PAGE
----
Buyers Value Emotion and Ease in Customer Experience Sales

By Janice B Gordon | Customer Experience

May 14
Janice B Gordon CX Sales Photo by Dmitry Zvolskiy from Pexels

When you think of Customer Experience, you may think of how you can provide an excellent experience to your customers and buyers.

The most significant influence on customer and buyers’ experiences are easy to use and emotional engagement. Customers rate effort and feeling higher than product or price. 

74% of people are likely to switch brands if they find the purchasing process too difficult. Salesforce confirms not only do you miss out on short-term sales with a problematic buying experience; you will miss out on long-term loyalty and higher LTVs.

Ease is not an easy thing to control. Any interaction, no matter how well planned, is dependent on several variables between internal supplier and the external customer. Ease is also subjective and personal.

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My view is that the experience stands like a barrier between your customer or buyer getting what they want.  Your job in sales along with everyone in the supplier organisation is to identify and remove those barriers. And when you do, ­the benefits of improved experiences along the customer journey are increased loyalty, lower cost to serve, higher recommendation and the ability to charge premium prices. 

Even in these times of COVID19, we see patients coming out of the hospital. They are full of gratitude for Nurses for being there to hold their hand when they felt alone and fearful away from their families. The patients were grateful for the words of encouragement and the care these Nurses gave. Even our Prime minister was humbled by the Nurses that sat by his side watching over him getting him through the night. Patients rate how the experience made them feel at over 50% while the outcome of treatment was only 20%.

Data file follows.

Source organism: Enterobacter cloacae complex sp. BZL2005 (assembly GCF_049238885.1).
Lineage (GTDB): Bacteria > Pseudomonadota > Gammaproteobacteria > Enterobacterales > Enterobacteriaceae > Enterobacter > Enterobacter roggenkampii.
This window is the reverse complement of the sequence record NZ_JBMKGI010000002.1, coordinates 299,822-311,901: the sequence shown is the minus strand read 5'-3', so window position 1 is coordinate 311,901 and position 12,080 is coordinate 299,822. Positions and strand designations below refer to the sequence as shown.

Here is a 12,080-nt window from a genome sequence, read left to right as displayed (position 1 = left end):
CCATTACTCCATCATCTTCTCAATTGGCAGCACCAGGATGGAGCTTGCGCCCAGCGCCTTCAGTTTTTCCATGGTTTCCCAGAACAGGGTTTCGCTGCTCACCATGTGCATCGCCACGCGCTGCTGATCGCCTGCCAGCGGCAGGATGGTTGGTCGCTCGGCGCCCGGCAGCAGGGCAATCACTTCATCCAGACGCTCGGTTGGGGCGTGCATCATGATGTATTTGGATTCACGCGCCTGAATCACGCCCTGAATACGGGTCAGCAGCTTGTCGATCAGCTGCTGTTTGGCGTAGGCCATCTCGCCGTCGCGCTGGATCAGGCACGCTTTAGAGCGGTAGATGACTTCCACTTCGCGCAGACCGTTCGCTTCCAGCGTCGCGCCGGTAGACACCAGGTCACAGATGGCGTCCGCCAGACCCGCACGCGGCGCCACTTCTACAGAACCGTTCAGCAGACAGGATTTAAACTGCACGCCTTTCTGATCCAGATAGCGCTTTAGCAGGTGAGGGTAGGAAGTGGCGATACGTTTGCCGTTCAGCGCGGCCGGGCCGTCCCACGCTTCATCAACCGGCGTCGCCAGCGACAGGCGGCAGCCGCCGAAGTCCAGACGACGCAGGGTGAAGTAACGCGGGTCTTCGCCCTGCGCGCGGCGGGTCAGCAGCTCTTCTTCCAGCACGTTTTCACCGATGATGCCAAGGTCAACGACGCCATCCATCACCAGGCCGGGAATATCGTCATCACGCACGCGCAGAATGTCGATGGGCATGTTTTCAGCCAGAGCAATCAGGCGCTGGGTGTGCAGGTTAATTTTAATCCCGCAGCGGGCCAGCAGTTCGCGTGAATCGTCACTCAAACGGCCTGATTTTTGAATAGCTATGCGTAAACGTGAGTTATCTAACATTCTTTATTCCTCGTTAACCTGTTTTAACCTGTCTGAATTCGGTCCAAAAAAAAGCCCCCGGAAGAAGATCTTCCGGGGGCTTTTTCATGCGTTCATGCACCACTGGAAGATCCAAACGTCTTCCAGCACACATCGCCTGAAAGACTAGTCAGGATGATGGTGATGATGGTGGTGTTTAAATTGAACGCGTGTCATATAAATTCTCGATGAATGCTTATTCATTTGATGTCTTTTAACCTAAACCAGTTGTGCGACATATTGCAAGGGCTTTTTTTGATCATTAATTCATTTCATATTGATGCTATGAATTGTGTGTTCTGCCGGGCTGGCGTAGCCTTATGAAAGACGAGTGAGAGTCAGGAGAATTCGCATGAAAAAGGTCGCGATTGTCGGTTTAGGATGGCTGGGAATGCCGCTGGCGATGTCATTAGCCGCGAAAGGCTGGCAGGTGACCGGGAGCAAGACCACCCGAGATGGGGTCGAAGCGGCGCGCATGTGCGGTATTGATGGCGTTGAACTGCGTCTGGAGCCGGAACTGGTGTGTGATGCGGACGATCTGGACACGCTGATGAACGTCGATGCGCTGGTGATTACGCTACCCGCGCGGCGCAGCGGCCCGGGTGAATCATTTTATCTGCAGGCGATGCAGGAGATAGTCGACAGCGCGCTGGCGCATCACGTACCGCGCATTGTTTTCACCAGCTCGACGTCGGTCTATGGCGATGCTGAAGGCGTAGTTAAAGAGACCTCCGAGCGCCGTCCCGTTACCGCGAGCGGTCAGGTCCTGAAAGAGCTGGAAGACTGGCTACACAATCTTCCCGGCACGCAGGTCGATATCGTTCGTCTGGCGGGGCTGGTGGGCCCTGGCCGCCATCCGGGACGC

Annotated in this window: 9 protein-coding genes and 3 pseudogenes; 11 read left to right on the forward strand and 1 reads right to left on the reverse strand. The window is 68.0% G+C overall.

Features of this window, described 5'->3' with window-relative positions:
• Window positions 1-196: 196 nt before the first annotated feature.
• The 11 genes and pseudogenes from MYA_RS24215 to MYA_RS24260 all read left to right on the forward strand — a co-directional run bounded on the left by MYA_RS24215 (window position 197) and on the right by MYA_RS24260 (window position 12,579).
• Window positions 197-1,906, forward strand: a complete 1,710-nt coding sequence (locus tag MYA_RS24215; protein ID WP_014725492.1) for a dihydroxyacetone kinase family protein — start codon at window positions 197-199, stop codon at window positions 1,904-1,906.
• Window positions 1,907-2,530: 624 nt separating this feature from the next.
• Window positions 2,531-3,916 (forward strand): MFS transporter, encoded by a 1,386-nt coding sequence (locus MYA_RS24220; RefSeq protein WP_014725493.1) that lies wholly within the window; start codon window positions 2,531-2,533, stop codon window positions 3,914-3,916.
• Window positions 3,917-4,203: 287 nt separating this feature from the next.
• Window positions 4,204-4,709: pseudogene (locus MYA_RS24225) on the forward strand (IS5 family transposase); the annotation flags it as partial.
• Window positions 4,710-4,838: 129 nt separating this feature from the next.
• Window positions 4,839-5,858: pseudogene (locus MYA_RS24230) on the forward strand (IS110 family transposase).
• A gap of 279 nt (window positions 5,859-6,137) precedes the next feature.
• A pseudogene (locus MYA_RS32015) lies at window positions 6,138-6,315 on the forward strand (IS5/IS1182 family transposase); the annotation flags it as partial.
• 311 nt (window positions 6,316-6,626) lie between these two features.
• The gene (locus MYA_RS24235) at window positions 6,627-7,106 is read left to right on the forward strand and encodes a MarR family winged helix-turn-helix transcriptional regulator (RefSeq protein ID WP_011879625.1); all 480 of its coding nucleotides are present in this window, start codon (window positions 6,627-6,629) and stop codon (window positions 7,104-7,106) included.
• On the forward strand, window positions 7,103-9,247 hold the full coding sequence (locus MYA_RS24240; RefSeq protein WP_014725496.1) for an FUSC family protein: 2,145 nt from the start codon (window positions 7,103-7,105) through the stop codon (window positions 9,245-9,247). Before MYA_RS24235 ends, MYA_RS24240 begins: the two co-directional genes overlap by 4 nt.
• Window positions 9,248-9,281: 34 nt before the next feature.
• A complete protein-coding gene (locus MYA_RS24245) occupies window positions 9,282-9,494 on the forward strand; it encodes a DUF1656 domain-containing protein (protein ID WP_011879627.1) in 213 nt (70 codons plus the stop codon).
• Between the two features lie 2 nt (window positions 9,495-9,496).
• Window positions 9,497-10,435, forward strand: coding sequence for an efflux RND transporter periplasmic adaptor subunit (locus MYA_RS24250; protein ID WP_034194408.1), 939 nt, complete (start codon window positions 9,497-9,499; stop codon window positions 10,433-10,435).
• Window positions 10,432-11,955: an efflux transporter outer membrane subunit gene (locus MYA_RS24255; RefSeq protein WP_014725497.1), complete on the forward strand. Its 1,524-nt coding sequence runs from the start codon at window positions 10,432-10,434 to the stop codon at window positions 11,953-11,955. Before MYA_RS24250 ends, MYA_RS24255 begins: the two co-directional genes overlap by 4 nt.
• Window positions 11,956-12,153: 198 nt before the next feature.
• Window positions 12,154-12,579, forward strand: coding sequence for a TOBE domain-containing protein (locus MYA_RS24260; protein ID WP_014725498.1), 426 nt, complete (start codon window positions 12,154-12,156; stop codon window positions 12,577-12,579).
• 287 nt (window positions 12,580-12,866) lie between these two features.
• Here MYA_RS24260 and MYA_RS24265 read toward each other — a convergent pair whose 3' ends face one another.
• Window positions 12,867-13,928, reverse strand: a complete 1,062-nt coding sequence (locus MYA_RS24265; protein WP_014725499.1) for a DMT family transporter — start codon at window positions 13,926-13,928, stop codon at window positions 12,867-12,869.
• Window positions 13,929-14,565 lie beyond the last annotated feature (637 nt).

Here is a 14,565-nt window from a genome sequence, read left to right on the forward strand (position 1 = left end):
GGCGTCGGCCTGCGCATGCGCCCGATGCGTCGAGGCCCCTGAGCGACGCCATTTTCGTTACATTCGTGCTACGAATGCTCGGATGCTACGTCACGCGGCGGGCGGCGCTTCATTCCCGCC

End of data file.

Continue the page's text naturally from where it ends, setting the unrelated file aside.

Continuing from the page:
Like smokers who despite the warning on the box that ‘Smoking KILLS’, some experience severe illness like pneumonia through damage to the lungs, however, they then go back to smoking as soon as they can take a full breath. It is the young son or daughter pleading with the parent smoker to stop because they will die; this message has a more significant emotional impact and eventually stop the parent from smoking. The feeling of pain that the smoker causes others, is worse than the result of ill health and possible death.

Smoking Kills Flickr

Moving a customer from 7 out of 10 to 8 out of 10 in satisfaction score has a massive impact on repeat purchases and customer lifetime value. However, the cost to eliminate errors for customers to score 9 or 10 in satisfaction, will increase costs but have little effect on increasing purchases. Customers do not expect or value perfection.

Why many companies are not achieving the minimum standard of customer satisfaction?

Sellers put the needs of the supply company first, not in a malicious way, but because it is familiar; what they know, like, and trust. It is not easy to see things from the buyer or customer perspective. You must put customers first and centre of every decision if you are to

  • anticipate the customer needs,
  • make it easy for buyers to purchase
  • co-design solutions they want
  • and create emotional engagement
  • understand how they want to feel.

The closer you are to your buyer having customer improvement conversations, the easier it is for the buyer to purchase the easier relationship the quicker the sales cycle the higher the value and sales revenues.